Thom Tillis Wins North Carolina GOP Senate Nomination

The state House speaker’s establishment-backed campaign now turns to the November contest in a crucial battleground race.

Thom Tillis (R) North Carolina during an interview at Roll Call in Washington, D.C.
National Journal
Andrea Drusch
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Andrea Drusch
May 6, 2014, 5:29 p.m.

North Car­o­lina state House Speak­er Thom Tillis will take on Demo­crat­ic Sen. Kay Hagan in Novem­ber after pulling to­geth­er enough sup­port dur­ing Tues­day’s Re­pub­lic­an primary to avoid a run­off and win the nom­in­a­tion out­right, the out­come many na­tion­al Re­pub­lic­ans hoped for.

Tillis, long con­sidered the GOP primary front-run­ner, earned 46 per­cent of the vote with 41 per­cent of pre­cincts re­port­ing when the As­so­ci­ated Press called the race Tues­day night. He needed at least 40 per­cent sup­port to avoid a run­off.

Tea-party act­iv­ist and phys­i­cian Greg Bran­non and pas­tor Mark Har­ris — Tillis’s two main rivals for the nom­in­a­tion — fin­ished with 27 per­cent and 17 per­cent, re­spect­ively. Five oth­er Re­pub­lic­an can­did­ates di­vided the re­mainder.

The busi­ness-backed Tillis was the GOP es­tab­lish­ment’s an­swer to tea-party chal­lenges in the Tar Heel State and a vic­tory in their ef­fort to se­lect elect­able nom­in­ees in this year’s battle­ground Sen­ate con­tests. By Tues­day’s primary, Tillis had a de­cis­ive edge in name re­cog­ni­tion over his rivals, thanks in part to an ag­gress­ive spend­ing cam­paign from out­side groups work­ing on his be­half. The U.S. Cham­ber of Com­merce and the Karl Rove-backed group Amer­ic­an Cross­roads both backed Tillis, with Cross­roads spend­ing $1.6 mil­lion blitz to boost him even as Hagan, who is deeply en­dangered, tried to soften Tillis’s con­ser­vat­ive sup­port with ads us­ing a cut-off quote from the state le­gis­lat­or to make it look like he once sup­por­ted Obama­care.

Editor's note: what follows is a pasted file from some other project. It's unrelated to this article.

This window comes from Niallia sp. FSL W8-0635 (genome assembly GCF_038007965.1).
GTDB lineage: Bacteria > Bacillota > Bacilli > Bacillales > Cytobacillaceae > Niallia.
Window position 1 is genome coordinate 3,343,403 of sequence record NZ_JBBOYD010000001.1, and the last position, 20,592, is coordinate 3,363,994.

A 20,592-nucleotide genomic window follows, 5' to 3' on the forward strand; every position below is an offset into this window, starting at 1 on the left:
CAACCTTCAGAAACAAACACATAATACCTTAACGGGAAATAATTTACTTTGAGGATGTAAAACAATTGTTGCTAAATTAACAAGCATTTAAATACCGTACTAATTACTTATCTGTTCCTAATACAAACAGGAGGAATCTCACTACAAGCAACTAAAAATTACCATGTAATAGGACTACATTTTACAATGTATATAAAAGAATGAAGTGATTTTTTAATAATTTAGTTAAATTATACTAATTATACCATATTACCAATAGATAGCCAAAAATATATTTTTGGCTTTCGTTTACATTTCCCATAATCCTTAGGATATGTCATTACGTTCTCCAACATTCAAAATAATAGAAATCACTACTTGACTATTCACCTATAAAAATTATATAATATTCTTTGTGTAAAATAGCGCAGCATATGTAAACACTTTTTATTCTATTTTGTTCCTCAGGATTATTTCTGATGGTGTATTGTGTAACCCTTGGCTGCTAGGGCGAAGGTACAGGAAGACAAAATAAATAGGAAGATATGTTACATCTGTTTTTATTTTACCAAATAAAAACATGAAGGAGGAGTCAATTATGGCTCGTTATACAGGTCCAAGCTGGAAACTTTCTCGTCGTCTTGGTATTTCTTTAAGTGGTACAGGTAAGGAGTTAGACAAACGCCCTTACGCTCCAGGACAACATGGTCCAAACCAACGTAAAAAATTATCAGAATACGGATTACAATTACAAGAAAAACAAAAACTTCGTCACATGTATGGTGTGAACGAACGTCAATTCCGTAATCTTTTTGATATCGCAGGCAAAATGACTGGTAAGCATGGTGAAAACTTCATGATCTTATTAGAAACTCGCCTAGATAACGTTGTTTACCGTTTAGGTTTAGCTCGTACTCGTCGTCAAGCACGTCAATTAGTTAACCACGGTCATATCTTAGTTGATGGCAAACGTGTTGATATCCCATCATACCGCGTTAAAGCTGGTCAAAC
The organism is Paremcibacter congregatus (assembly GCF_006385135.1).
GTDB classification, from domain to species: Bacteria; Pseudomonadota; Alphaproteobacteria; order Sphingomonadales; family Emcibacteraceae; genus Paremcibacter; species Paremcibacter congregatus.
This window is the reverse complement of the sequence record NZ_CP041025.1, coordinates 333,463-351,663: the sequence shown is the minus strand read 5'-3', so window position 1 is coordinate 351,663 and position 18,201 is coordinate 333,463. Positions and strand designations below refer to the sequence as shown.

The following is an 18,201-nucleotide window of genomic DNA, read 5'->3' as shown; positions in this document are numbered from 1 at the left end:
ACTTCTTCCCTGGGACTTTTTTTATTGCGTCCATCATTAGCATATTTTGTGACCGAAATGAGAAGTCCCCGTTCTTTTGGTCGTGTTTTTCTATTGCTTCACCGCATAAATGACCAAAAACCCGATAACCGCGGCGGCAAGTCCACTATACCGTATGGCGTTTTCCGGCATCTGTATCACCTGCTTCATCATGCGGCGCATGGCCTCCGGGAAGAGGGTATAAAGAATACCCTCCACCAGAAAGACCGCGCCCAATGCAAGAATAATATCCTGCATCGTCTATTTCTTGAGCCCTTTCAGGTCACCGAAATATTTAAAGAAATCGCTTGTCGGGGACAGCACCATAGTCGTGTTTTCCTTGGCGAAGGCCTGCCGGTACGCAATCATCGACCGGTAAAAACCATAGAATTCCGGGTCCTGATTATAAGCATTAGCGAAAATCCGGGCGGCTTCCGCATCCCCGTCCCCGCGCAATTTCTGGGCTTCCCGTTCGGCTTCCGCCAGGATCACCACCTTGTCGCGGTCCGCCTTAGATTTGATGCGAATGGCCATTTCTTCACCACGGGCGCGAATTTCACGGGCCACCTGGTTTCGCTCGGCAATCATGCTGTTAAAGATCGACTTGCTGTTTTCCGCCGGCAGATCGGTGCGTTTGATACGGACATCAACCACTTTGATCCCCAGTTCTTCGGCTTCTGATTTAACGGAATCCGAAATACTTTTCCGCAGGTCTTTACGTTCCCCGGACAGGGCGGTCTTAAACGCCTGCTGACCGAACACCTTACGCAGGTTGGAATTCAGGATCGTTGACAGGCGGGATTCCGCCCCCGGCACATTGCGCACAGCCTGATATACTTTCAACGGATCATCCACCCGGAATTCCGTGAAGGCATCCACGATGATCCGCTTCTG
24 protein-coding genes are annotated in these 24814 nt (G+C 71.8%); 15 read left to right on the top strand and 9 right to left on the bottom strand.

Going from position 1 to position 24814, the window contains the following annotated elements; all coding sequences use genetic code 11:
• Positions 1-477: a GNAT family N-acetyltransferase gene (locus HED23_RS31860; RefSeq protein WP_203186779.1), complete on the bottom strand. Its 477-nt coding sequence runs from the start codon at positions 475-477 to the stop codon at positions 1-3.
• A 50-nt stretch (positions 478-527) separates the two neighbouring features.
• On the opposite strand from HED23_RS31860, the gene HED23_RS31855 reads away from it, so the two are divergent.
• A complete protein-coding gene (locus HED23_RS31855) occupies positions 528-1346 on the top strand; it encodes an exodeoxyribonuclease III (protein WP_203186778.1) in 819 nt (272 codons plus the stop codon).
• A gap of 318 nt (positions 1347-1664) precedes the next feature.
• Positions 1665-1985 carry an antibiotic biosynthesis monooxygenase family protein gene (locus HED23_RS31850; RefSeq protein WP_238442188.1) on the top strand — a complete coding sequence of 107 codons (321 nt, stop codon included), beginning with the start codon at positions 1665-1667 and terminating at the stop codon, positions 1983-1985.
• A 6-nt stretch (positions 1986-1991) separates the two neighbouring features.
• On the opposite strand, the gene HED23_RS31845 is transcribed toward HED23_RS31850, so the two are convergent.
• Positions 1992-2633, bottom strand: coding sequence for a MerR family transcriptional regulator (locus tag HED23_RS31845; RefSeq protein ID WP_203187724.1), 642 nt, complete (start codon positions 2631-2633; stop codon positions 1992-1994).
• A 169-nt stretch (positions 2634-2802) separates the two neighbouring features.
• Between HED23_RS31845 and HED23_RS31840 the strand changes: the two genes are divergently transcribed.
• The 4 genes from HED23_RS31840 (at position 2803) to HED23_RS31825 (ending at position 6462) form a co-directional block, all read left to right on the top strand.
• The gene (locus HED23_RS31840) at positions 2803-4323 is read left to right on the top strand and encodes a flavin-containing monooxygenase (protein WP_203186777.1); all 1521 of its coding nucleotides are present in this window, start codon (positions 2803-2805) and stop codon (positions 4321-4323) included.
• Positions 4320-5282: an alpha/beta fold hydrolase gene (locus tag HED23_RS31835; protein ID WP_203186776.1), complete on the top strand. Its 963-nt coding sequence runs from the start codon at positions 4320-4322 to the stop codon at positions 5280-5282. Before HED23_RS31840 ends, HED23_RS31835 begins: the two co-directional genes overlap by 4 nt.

Mean­while, Tillis un­der­cut con­ser­vat­ive rivals by se­cur­ing en­dorse­ments from the Na­tion­al Rifle As­so­ci­ation and Na­tion­al Right to Life. Bran­non and Har­ris, touted some big-name en­dorse­ments: Sen. Rand Paul backed Bran­non, while former Arkan­sas Gov. Mike Hucka­bee sup­por­ted Har­ris. But as the name-re­cog­ni­tion num­bers show, both failed to catch on, with one prin­cip­al reas­on be­ing a lack of funds. Head­ing in­to the fi­nal month of the primary, Tillis had out­raised them 3-to-1, and the out­side spend­ing made the dis­par­ity even worse.

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